Workplace diversity means a clash of personalities, work habits, opinions and ideas, and while a good business can harness differences, it requires strong leadership.
Managing different personalities in the workplace starts with the proper team-first mindset. Managers should also focus on listening to, learning from and responding to workers regarding their concerns and points of view. Leaders should also focus on maintaining a positive tone.
How Should I Lead Groups With Diverse Personalities?
1. Keep the Right Mindset
The right mindset is an essential foundation for trying to manage many different personalities. It is important to keep in mind that everyone in your organization should be on the same team.
Some people may not embrace this idea wholeheartedly, and some may even prefer to work separate from the rest of the team. A good leader will make sure that these “lone wolves” stay connected to the rest of the team by involving them in decision making and group projects.
It’s also important to remember every hostile or uncomfortable interaction isn’t always about the issue in dispute. Most people have their own personal issues to take care of, and our actions at work are often a reflection of something happening back at home.
Always offer to help those having trouble and avoid adding to a hostile atmosphere. Although it’s easier said than done, leaving your own personal issues at home is a good idea. Ruminating on personal problems can impact your performance and frame of mind toward your colleagues.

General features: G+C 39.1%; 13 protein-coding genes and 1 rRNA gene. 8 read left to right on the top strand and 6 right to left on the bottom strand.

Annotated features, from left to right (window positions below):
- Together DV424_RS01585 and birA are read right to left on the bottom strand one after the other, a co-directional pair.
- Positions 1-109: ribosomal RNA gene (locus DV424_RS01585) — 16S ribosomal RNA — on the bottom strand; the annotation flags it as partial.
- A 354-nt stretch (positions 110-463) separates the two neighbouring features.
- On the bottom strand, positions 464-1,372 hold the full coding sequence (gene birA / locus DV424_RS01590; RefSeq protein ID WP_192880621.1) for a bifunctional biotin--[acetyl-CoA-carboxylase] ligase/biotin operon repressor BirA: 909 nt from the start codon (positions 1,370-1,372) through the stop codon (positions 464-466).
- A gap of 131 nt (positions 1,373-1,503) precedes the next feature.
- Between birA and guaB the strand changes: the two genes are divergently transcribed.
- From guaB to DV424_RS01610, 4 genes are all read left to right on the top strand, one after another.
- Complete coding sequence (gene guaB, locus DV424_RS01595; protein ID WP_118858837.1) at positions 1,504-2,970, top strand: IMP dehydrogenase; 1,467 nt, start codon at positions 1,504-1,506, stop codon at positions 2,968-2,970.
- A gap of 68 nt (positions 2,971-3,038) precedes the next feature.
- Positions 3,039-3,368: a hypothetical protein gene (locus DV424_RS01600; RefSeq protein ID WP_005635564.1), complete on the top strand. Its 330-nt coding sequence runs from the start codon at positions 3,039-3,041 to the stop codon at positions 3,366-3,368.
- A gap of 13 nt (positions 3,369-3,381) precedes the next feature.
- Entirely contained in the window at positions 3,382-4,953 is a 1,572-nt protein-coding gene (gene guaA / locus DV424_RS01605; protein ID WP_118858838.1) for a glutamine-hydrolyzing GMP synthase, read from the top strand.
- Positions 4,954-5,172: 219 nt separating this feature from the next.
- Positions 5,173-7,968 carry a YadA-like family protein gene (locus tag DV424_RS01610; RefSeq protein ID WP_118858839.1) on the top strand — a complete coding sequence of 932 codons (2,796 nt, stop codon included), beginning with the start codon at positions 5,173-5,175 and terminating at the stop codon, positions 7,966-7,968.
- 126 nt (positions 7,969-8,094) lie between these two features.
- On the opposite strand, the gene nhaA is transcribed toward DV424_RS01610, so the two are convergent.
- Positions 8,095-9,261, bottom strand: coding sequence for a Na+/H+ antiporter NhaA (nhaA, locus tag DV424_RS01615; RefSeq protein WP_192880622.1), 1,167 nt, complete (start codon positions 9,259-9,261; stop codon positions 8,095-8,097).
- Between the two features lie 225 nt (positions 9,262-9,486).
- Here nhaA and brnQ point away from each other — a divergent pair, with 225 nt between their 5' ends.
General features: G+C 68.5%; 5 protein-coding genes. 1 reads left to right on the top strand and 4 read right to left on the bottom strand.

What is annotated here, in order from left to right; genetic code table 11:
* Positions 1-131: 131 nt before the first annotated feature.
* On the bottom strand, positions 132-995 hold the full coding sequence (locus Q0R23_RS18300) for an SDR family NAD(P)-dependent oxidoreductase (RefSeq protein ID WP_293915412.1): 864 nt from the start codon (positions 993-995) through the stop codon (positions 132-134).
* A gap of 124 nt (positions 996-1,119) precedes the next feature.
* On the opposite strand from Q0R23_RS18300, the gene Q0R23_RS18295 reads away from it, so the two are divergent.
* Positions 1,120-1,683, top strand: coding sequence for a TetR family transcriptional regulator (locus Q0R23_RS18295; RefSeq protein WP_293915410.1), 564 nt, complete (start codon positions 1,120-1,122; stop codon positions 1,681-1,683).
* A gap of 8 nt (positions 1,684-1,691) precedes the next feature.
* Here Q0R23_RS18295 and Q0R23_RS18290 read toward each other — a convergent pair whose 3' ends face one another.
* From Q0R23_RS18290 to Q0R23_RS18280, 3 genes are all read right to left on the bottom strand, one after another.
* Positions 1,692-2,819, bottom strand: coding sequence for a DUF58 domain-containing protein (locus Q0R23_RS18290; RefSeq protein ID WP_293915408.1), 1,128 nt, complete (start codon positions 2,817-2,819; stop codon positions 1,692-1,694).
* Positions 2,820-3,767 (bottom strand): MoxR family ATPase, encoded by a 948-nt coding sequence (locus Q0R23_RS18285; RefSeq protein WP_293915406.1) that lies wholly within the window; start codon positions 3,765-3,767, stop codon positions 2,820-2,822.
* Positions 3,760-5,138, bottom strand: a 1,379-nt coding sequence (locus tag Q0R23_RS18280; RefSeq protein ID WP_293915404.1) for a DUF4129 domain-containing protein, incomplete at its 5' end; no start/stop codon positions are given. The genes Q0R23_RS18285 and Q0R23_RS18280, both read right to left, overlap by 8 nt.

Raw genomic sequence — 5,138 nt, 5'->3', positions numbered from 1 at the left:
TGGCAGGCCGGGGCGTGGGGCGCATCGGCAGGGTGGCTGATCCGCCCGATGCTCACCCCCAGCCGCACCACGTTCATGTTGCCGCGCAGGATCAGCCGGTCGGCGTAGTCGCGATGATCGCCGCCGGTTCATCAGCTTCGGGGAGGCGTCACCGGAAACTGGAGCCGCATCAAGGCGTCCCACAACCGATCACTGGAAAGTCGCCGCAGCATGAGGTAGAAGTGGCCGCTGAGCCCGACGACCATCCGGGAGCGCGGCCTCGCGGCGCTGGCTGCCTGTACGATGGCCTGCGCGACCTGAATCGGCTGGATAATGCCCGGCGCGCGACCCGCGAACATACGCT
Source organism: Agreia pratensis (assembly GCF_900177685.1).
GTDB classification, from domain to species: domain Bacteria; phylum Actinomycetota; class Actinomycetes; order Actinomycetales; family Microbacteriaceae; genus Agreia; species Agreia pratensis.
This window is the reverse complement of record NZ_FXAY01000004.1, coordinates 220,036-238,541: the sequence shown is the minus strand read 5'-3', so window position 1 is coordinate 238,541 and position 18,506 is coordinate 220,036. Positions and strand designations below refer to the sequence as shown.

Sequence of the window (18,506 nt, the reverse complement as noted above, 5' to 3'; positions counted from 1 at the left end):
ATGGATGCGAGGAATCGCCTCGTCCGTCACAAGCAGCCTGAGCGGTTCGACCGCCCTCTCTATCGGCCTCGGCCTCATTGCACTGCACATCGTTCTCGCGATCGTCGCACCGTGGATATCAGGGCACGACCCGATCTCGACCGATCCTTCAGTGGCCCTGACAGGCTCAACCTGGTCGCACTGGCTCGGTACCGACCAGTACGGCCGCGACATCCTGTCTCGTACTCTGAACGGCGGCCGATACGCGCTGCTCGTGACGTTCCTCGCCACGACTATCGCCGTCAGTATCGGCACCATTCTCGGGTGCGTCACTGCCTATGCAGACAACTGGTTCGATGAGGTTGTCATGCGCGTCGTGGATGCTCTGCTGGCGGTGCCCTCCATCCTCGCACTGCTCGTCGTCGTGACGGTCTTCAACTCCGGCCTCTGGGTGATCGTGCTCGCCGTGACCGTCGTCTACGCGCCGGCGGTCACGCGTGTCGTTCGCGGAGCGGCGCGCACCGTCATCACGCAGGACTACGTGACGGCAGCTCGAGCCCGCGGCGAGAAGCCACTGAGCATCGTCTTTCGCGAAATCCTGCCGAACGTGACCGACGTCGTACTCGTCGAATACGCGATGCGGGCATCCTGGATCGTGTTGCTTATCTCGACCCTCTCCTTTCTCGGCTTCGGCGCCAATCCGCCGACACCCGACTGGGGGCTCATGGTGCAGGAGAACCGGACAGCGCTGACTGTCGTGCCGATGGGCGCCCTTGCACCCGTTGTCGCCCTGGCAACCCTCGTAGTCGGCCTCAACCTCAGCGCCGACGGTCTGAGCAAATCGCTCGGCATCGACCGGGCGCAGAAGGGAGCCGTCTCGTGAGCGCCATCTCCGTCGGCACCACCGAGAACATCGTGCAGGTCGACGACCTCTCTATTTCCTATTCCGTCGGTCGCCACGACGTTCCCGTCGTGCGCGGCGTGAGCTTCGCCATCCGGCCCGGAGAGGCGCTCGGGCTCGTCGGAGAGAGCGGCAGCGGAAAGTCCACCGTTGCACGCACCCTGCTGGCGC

2. Handle Strong Egos with Care
Some people are constantly being a contrarian and dismissive of others. Workers like this don’t prefer to follow direction and they have a tendency to do things their own way. Those with strong egos generally don’t steer clear of a confrontation, so reading potentially-combustible situations is critical.
A good approach with many employees, particularly those with a strong ego, is telling them how their negative behavior is affecting the company and the performance of others. Interestingly, people with a strong ego are prone to doing well in positions of authority, if their worst instincts are kept under control. They understand control and power, and tend to take authority very seriously, often working hard in those positions.
3. Channel Gossip in a Positive Direction
Every place of business has some degree of gossiping. For leaders, the most important thing is to not get involved in it. Juicy gossip can be difficult to resist, but a manager indulging in workplace gossip can affect the sense that he or she is impartial. Even more difficult is to not try to find out what is being said about you.
Some good rules of thumb are to treat employees based on their performance, try to give benefit of the doubt whenever possible and focus on your performance, not reputation management.
Let Us Help You Build a Great Team
Good management starts with putting a good team in place and at Cornerstone, we specialize in helping business leaders do just that. Please contact us today to find out how we can help your team.